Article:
Tuesday, August 13, 2013

The Little Grey Cells

A few years ago this question popped up on a discussion board of a group I was a part of.

"What's the one tool in your sewing studio you couldn't live without?"

I confess that I snickered when I read the various answers. Considering I do not view my studio as a play room, and do not view my tools as "toys," I was less than impressed with the answers.

Rotary cutters got a lot of votes, as did rulers, irons and other gizmos and doodads. As far as I was concerned, nobody got the only truly correct answer.

My decidedly biased answer: "My brain."

Because, if you haven't got a "magical" tool, you can use your noodle, your little grey cells, your thinking cap, your brain, to solve any problem. Very versatile tool, that. And we all have one!

So when I got home tonight and looked at the blocks on my design wall and considered how I might rearrange them to get the effect I wanted with the least amount of effort, (translation: how could I play with the blocks without climbing up and down the ladder to move 117 blocks), in the end I decided not to touch them at all.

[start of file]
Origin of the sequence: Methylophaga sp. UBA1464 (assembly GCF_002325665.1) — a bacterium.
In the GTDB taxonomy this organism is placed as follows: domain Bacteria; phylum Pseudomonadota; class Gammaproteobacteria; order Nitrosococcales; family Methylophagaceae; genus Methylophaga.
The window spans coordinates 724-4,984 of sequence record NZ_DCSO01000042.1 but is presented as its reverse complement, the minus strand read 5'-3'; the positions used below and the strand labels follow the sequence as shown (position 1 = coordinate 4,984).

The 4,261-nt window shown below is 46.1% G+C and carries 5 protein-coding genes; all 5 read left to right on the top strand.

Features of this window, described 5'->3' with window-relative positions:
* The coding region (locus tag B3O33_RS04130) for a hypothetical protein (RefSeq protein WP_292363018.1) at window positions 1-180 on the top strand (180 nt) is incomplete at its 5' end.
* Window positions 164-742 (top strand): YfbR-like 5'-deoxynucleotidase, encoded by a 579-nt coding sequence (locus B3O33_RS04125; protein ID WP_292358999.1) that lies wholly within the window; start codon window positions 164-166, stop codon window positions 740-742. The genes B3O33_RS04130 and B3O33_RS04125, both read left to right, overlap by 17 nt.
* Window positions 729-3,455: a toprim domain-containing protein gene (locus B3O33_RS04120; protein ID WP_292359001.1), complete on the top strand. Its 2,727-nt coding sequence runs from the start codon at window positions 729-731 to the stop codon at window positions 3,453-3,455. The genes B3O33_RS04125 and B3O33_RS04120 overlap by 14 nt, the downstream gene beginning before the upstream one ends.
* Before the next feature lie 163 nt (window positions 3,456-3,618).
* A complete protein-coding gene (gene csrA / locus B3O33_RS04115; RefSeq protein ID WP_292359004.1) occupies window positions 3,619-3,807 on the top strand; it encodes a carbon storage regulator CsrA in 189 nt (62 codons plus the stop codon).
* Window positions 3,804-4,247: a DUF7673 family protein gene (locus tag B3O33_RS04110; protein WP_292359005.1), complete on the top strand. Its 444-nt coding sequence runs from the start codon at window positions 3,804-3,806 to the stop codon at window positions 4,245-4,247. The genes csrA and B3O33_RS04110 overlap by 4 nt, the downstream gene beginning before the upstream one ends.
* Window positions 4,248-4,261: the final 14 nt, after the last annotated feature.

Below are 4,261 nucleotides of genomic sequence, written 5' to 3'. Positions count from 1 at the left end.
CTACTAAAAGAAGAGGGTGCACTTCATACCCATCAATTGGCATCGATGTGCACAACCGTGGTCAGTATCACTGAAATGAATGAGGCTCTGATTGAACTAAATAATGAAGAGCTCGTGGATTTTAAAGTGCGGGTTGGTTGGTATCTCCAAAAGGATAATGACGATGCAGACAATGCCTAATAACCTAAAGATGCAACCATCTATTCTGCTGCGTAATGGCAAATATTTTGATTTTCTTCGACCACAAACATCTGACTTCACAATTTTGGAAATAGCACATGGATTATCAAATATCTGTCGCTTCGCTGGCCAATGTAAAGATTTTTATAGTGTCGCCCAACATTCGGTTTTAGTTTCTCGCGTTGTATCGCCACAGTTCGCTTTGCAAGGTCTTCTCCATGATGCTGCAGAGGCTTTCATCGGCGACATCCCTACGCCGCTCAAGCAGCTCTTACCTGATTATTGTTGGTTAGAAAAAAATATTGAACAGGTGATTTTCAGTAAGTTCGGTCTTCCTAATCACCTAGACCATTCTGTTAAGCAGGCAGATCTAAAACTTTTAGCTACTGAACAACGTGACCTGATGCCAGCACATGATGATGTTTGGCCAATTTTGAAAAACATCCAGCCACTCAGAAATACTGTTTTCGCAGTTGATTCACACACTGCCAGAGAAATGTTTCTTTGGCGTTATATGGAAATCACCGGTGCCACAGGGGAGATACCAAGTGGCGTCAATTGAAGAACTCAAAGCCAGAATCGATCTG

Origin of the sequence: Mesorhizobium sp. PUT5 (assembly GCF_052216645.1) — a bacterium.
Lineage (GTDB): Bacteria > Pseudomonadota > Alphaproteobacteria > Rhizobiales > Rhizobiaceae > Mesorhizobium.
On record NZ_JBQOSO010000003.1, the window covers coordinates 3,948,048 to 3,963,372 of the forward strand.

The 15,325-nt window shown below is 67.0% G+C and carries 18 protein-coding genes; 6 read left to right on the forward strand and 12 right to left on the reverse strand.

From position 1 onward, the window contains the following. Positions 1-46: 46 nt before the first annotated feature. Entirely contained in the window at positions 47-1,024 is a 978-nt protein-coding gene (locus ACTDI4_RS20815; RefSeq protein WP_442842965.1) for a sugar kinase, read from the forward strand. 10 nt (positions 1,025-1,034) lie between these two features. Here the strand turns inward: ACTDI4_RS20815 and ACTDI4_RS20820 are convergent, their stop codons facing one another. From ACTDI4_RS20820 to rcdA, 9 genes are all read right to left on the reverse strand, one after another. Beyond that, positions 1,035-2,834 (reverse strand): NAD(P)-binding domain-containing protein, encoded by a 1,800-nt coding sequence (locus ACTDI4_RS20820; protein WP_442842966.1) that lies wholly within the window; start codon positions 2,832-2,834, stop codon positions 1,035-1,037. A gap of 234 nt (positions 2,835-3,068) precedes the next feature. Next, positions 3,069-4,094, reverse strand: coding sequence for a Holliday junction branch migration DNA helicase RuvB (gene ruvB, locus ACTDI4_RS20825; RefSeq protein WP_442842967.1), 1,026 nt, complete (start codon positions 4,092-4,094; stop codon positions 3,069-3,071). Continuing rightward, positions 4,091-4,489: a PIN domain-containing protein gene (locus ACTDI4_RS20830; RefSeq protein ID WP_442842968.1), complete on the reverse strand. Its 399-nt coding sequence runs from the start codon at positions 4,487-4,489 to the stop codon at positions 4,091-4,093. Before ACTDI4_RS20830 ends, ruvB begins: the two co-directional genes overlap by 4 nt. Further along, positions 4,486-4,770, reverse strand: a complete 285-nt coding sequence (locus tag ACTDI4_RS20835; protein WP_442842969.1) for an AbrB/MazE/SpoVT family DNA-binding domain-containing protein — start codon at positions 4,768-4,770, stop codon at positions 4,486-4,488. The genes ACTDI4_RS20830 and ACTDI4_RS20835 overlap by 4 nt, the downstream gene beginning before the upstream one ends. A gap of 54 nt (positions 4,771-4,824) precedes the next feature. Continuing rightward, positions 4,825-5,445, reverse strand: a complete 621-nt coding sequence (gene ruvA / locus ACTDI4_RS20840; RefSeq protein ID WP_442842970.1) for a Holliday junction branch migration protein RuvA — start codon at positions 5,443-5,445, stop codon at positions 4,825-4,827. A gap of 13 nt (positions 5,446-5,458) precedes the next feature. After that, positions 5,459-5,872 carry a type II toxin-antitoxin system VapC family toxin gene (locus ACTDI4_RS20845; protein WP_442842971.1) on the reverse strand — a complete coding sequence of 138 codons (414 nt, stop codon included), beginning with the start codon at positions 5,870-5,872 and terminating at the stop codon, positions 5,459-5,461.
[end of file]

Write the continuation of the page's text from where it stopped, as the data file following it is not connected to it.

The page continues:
Did I "settle?" Certainly not.  This is the design that's up there now, with the colors rearranged slightly (without the contrasting strip in the center of each block):
That yellow 6x8 block is in the center, where I wanted it. But what if I made the colors change direction a bit?

This is quite nice, if a bit predictable.  But what happens if I insert those contrasting strips?

This isn't to scale, and I've got the color of the contrasting strips wrong (the yellow has a green strip, not an orange one; the orange has a yellow strip, and so on down the line), but damn, this is looking interesting.

So how did I do all this while sitting on the couch?
Have you ever heard of Excel?

Now I am fairly sure that a lot of you have one of those fussy quilt design programs, but I do not, because I don't make quilts that use a lot of the same block over and over again. Years ago one of my readers commented "You have the best fabrics."

"No," I replied. "But I know how to get the most out of the fabrics that I do have."  It's the same thing with tools. You don't need lots of gizmos and gadgets (and trust me, I have a lot of them), but you can get a lot of proverbial "bang" for your "buck" if you can make them do what you want.

Even if the number one computer spreadsheet software on the planet wasn't created to design quilts.


The little grey cells...

(I love each and every one of them.)


Quiltdivajulie said...

Excel is an awesome program - but so many have no idea how to use it . . .

Lori R. said...

Well done!
Instead of painting your self into a corner or getting to the "I'll just put them in a drawer" stage, you used your brain.

Mary K said...

I have always used PowerPoint for my quilt designing. You can make blocks color, group, resize, copy, paste, rotate... I could go on forever.
I do not own a quilting program.